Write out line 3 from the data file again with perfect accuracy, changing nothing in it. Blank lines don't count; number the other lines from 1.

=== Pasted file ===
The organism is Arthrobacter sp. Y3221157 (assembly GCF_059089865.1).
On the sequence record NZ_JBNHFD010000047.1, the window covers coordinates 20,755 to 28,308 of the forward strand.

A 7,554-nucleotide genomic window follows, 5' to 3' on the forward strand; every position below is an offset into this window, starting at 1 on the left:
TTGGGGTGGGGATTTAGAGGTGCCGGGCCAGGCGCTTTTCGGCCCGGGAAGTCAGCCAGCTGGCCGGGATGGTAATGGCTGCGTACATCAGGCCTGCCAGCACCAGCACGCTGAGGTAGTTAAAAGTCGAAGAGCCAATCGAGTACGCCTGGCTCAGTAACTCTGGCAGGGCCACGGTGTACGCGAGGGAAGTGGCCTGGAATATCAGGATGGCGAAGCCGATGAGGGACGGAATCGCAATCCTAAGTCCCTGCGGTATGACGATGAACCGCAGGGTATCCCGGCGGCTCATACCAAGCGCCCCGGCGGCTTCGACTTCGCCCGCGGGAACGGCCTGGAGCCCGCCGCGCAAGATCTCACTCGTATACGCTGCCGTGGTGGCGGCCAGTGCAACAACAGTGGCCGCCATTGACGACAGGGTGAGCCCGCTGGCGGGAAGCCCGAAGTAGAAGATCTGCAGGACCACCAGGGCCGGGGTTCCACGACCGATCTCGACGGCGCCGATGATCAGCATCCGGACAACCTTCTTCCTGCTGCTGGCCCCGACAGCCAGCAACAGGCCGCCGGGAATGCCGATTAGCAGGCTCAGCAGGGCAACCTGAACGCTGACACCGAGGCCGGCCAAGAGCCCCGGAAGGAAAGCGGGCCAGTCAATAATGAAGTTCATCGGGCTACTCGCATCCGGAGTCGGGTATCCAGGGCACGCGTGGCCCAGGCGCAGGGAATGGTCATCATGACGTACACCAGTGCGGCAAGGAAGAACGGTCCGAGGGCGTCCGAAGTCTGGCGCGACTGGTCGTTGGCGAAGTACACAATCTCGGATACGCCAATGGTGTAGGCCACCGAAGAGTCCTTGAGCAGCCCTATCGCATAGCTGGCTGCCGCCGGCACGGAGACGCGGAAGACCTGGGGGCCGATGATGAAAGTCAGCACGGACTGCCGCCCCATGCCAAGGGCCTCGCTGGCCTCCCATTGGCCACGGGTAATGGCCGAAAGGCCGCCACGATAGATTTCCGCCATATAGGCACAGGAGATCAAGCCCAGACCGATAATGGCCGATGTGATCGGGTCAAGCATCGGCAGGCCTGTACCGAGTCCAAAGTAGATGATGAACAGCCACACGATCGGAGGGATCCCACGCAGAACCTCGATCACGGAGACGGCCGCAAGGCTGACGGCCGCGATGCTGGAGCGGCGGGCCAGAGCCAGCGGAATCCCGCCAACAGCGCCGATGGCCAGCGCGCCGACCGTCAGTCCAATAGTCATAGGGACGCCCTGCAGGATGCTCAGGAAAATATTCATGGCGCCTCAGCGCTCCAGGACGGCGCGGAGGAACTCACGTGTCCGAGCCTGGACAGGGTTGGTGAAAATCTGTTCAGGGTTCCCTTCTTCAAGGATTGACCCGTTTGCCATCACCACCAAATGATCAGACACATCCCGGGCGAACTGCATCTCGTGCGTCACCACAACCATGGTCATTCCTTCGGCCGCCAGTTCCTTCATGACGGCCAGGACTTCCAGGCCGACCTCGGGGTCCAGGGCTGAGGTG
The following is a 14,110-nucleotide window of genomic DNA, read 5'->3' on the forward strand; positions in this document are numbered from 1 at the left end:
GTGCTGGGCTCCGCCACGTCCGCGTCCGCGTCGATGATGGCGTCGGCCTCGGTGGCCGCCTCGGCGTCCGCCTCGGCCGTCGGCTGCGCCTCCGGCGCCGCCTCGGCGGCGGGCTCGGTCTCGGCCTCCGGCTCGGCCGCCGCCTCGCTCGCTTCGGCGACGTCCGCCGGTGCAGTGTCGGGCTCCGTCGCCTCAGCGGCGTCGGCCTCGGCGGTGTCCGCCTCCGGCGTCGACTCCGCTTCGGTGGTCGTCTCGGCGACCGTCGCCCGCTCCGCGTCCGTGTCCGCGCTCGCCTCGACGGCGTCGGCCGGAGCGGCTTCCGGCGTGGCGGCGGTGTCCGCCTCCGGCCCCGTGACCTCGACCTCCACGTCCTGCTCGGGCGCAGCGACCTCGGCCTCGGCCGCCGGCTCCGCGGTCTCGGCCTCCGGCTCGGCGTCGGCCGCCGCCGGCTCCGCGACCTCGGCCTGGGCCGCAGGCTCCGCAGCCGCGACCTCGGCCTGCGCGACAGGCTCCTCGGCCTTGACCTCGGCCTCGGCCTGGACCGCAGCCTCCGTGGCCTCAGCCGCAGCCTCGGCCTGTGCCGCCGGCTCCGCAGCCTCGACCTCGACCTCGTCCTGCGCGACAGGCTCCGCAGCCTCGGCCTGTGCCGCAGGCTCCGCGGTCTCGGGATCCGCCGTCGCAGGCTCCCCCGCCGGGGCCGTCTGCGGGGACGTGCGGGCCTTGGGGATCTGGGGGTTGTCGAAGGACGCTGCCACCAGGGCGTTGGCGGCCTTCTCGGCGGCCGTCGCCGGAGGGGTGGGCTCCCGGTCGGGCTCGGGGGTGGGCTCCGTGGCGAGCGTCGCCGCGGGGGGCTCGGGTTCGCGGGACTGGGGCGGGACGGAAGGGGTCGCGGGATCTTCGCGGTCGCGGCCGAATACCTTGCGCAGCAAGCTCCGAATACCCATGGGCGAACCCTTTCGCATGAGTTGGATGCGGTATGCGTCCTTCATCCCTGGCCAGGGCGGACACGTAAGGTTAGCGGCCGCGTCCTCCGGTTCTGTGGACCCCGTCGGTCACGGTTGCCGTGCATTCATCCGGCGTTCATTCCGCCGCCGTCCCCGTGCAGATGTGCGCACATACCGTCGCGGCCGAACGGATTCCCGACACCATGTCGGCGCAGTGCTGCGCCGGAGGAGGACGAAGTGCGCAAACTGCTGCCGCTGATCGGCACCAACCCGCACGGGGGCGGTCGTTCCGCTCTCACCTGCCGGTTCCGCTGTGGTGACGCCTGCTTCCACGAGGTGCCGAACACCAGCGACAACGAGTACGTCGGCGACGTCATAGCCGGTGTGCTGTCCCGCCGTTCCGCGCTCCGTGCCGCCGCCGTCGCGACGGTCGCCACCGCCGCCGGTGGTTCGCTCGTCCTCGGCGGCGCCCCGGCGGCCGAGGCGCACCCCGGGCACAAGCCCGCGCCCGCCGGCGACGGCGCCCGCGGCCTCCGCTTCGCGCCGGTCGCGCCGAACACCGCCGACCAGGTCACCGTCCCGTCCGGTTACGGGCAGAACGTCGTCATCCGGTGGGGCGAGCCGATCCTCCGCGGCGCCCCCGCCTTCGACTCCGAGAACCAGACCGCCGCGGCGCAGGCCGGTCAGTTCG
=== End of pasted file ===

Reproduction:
A 7,554-nucleotide genomic window follows, 5' to 3' on the forward strand; every position below is an offset into this window, starting at 1 on the left: